Rather than getting angry and radical, we’ve become more culturally conservativeby Hephzibah Anderson / July 19, 2017 / Leave a comment
Published in August 2017 issue of Prospect Magazine
It’s Saturday night and there you both are, lounging on the sofa in your his-and-hers slankets, freshly microwaved fish pies balanced on your laps, and the telly muffling, if not quite drowning out, the sound of your neighbours rowing. Again. Because it’s 2008 and along with eating out, divorce is now just another item on a long list of indulgences that the average Briton can no longer afford. But never mind, the two of you are “dining in”, and for a tenner to boot.
Like other money-saving experiences begot by the credit crunch—glamping, for instance—the reality of “dining-in”, Marks & Spencer’s response to straitened times, lags behind its marketing. Just as queuing for a tepid campsite shower is never going to approximate to a spa experience, so a ready meal remains a ready meal—alright, a sequence of ready meals in the case of those multi-course deals with a bottle of Chateau Grande Recession thrown in. Yet as the scale of the greatest economic calamity in living memory revealed itself, this was a charade in which we became willing participants. After all, staying in was the new going out. And with images of queues snaking around crumbling Northern Rock branches still fresh in our minds, joblessness looming, and high-street giants like Woolworths and Comet teetering, who wouldn’t want to hole up and hope that just a few lifestyle tweaks could set things right? A full decade on, the dining-in deal, that innocuous bundle of foil containers, thrift and denial, epitomises many of the impulses that continue to drive our culture, high and low.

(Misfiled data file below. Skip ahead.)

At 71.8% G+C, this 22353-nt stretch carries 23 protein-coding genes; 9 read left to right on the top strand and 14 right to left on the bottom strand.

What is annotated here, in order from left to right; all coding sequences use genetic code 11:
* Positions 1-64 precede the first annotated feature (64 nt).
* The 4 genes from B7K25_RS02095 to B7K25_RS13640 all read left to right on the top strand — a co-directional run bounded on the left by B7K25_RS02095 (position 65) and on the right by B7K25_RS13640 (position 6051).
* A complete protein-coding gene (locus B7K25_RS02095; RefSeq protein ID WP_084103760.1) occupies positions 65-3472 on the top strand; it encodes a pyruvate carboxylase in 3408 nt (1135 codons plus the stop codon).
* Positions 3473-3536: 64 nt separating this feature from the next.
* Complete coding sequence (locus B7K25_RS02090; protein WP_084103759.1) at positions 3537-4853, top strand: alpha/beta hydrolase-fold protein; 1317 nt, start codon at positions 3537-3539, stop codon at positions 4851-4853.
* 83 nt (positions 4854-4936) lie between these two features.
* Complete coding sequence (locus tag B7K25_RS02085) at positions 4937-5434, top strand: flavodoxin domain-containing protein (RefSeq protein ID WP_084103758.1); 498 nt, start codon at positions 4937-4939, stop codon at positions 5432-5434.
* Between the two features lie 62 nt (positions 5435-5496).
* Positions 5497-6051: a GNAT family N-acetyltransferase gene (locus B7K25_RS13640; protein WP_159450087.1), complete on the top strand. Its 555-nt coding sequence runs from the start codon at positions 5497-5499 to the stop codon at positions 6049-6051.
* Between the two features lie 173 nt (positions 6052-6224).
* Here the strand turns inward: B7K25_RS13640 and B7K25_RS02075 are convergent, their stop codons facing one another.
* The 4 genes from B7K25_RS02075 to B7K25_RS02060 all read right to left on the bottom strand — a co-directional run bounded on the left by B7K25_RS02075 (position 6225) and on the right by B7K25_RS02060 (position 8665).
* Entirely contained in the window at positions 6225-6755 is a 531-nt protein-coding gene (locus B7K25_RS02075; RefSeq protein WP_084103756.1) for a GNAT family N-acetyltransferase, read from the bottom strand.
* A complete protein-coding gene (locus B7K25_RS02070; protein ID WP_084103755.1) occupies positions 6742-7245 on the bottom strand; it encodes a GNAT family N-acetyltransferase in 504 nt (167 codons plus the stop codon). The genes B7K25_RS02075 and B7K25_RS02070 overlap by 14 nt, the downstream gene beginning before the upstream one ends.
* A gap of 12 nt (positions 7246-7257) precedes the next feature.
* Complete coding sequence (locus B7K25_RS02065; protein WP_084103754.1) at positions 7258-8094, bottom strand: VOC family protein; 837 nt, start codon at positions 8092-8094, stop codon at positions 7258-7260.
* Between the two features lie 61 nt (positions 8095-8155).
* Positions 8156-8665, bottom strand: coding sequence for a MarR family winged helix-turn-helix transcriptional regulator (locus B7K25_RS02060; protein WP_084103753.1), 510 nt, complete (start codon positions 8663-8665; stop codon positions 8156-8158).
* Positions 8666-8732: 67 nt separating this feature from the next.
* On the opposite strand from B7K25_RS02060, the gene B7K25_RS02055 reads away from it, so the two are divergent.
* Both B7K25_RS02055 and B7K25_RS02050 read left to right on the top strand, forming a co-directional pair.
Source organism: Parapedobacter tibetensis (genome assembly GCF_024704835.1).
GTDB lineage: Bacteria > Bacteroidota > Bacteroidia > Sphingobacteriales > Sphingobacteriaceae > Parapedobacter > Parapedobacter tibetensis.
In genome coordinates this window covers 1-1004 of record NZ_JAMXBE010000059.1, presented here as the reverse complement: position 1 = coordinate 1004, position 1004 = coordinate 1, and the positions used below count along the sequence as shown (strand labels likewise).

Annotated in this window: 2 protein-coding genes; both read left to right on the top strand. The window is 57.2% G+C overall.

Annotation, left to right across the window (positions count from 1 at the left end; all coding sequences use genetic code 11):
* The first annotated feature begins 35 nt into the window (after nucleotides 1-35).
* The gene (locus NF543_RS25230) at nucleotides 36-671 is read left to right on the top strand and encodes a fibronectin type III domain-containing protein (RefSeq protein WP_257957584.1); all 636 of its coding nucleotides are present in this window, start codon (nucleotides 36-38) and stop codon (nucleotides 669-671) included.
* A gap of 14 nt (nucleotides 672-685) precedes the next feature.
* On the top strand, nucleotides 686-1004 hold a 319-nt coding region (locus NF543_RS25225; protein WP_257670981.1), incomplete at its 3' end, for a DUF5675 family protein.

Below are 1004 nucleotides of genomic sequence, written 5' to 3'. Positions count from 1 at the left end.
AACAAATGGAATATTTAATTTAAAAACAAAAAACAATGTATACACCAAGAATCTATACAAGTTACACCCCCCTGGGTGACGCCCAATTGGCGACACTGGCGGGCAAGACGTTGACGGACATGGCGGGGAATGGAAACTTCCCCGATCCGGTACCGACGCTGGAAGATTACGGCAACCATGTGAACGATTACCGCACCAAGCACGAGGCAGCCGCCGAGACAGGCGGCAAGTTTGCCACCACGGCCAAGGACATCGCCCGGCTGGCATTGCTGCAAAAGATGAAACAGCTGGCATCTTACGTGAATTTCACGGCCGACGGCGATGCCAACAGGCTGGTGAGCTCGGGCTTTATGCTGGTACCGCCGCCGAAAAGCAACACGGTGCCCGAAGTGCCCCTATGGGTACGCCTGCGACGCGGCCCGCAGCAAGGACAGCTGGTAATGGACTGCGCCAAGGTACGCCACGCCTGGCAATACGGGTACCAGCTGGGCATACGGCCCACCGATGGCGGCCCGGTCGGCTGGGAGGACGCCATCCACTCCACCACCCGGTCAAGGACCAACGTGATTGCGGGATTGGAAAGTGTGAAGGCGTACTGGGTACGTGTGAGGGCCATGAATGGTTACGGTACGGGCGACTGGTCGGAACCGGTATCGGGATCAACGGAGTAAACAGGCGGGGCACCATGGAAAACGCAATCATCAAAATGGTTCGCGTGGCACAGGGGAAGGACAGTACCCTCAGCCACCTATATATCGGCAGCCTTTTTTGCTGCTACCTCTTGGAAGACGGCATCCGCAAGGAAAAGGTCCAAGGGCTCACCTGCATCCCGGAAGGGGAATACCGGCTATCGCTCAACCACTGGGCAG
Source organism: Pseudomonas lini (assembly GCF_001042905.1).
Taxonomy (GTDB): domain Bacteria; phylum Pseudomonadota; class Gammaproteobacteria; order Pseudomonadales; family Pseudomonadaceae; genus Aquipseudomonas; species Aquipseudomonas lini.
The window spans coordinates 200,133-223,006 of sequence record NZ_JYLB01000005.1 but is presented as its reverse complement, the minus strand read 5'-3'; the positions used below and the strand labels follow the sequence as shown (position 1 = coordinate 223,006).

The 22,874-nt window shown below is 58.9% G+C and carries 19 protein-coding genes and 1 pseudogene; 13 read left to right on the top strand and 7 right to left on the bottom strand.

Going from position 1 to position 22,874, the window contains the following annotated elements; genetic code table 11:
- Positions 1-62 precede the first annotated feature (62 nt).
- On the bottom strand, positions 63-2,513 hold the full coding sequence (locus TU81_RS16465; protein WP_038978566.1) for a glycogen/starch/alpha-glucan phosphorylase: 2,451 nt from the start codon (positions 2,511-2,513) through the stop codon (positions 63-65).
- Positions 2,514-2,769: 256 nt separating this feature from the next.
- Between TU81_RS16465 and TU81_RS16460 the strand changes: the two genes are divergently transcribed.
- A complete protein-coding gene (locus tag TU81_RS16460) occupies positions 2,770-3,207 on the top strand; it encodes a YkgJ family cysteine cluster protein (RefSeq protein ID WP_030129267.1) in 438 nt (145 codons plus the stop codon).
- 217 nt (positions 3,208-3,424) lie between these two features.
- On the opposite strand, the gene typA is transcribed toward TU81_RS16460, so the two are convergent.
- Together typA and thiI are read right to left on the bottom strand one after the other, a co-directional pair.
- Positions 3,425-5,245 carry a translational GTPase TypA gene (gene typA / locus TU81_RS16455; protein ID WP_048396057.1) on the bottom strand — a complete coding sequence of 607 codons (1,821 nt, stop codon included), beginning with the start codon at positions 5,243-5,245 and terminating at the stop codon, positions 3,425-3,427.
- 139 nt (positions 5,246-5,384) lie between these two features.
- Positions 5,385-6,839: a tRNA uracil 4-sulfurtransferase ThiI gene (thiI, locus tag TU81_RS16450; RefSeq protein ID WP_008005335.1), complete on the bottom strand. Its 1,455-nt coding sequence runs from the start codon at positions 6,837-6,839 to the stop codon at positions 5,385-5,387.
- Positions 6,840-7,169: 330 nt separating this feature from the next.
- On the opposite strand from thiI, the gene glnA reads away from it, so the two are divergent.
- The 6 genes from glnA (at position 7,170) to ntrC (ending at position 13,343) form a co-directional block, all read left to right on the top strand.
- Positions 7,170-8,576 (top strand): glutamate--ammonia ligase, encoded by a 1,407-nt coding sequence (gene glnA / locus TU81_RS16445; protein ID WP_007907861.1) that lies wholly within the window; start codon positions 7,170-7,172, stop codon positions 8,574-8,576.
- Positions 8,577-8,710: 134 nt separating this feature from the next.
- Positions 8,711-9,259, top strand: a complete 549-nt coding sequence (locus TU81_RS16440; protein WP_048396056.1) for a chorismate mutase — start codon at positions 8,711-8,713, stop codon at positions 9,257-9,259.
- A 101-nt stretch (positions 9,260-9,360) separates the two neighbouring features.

Comfort, that was what most of us initially sought. We weren’t going to get it from the news and we certainly weren’t going to get it from economists, wise after the event, but we could find it in abundance at Aldi and Lidl, where we headed en masse to stock up on cut-price, off-brand staples. In America’s Great Depression, it was cigarettes and cinema tickets that bucked the trend, their sales continuing to rise as nearly everything else plummeted. Here in the UK we reached for sweet, fatty snacks after 2007. Maybe some hardwired evolutionary trait was kicking in, insisting we add a little extra padding for the hard times ahead, easing one belt out a notch as we were compelled to tighten another. Our rediscovered appetite was still raging in pinched 2010, when Mary Berry and co debuted a telly contest that allowed us to mainline sugar and butter with a sprinkling of notions of unity and past glory. It wasn’t just any old bake off, it was The Great British Bake Off.